I like dogs. I like cats. I like cake. I like cookies. I like coffee. I like tea.

Very few people want to read that many short sentences. However, they are equally unlikely to want to read this long of a list:

I like dogs, cats, cake, cookies, coffee, and tea.

In long lists like these ones, readers are likely to remember only the first or last list items and tune out the middle ones. This is where our original example, with more than one “and,” comes in. We can simplify that list to a lesser extent:

I like dogs and cats. I like cake and cookies. I like coffee and tea.

Now it’s easier to see the categories of things I like: animals, food, and drinks. So, what we really have is a list of three things I like, but within that list, there are two-item lists arranged by category. Sounds pretty abstract, right? But it’s so much easier to see when it’s divided up like we did above. Once we know that we have lists within a list, it’s easier to know that we need an “and” between items in each two-item list, a comma between each category, and a final “and” between the second to last and last two-item list:

Correct: I like dogs and cats, cake and cookies, and coffee and tea.

Correct: I like dogs and cats, cake and cookies and coffee and tea.

Feel free to use or omit the Oxford comma.

Bottom line: lists can feel like a theoretical wormhole. Break them down into their smallest components and then carefully, deliberately, put them back together. We often write over-complicated lists in first drafts, so it’s up to us as later proofreaders to come back and fix them.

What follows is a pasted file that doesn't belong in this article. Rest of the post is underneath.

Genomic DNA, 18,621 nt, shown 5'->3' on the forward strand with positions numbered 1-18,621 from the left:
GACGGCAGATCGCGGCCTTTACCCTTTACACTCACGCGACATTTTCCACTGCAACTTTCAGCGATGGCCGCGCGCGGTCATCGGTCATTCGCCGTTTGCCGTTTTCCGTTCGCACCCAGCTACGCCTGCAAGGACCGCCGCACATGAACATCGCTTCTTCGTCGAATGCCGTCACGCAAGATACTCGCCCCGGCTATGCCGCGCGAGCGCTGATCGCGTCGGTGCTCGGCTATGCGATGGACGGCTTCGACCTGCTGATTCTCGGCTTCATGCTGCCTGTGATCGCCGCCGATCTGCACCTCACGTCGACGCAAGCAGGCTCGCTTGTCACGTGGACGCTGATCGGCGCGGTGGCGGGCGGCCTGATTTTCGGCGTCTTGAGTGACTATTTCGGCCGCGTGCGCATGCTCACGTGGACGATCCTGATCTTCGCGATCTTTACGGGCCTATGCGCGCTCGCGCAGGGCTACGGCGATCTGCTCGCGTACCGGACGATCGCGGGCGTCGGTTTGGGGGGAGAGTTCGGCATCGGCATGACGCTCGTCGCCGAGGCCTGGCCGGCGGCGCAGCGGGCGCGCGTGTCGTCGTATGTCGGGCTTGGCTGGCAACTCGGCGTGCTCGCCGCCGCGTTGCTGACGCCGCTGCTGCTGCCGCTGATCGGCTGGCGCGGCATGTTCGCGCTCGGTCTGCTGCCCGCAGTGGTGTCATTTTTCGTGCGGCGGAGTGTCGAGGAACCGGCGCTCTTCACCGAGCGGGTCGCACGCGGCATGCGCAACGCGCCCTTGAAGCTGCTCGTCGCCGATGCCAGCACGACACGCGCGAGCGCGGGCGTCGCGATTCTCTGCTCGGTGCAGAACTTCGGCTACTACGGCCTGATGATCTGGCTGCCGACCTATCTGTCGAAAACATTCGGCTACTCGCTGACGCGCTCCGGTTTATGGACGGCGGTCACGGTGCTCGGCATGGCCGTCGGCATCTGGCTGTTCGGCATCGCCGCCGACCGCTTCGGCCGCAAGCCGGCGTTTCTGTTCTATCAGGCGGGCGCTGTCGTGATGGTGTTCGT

Optional Information

Generally speaking, optional information is separated from the rest of the sentence by commas. However, sometimes it’s hard to tell what is optional and what isn’t, which makes proofreading for comma mistakes very difficult. The trick here is to determine if the sentence’s core meaning changes when the information is removed. Let’s look at a few examples:

The dictionary, which is blue, is on the table.

“Which is blue” is grammatically optional; we can take that part of the sentence out and still have a complete sentence with the same meaning:

The book is on the table.

Nothing fundamental about this sentence has changed. We are still talking about the same book and the same table.

However, some writers and readers may not consider that information optional in certain situations. Take the following situation, which takes place in a library with a ton of books scattered around the floor, shelves, and table:

Sally: I need you to look up a word for me.

James: Where do I find the dictionary?

Sally: The dictionary, which is blue, is on the table.

James certainly does need to know that the dictionary is both blue and on the table in order to efficiently find the dictionary. However, it still isn’t the main point of the sentence. James could still find the same dictionary without that specification.

Commas shouldn’t be used when the “that,” “which,” etc. section really does affect the meaning of the sentence:

The dictionary that I own is in bad shape.

This sentence is talking about the physical appearance of my personal dictionary. If we take out “that I own,” we get something very different:

The dictionary is in bad shape.

This sentence implies that someone needs to do some serious editing and save our dictionaries! Not the same as our first sentence at all, so skip the commas.

Summary

When working with commas, try these tips:

  1. Read the sentence out loud to get a general feeling for what it is saying and how it is saying it.
  2. Divide the sentence into shorter, simpler sentences.
  3. Look up the rule for the kind of sentence you’re working on.
  4. Apply the rule and carefully recombine the sentence.
  5. Proofread similar sentences in the paper one after another to practice the rules and methods.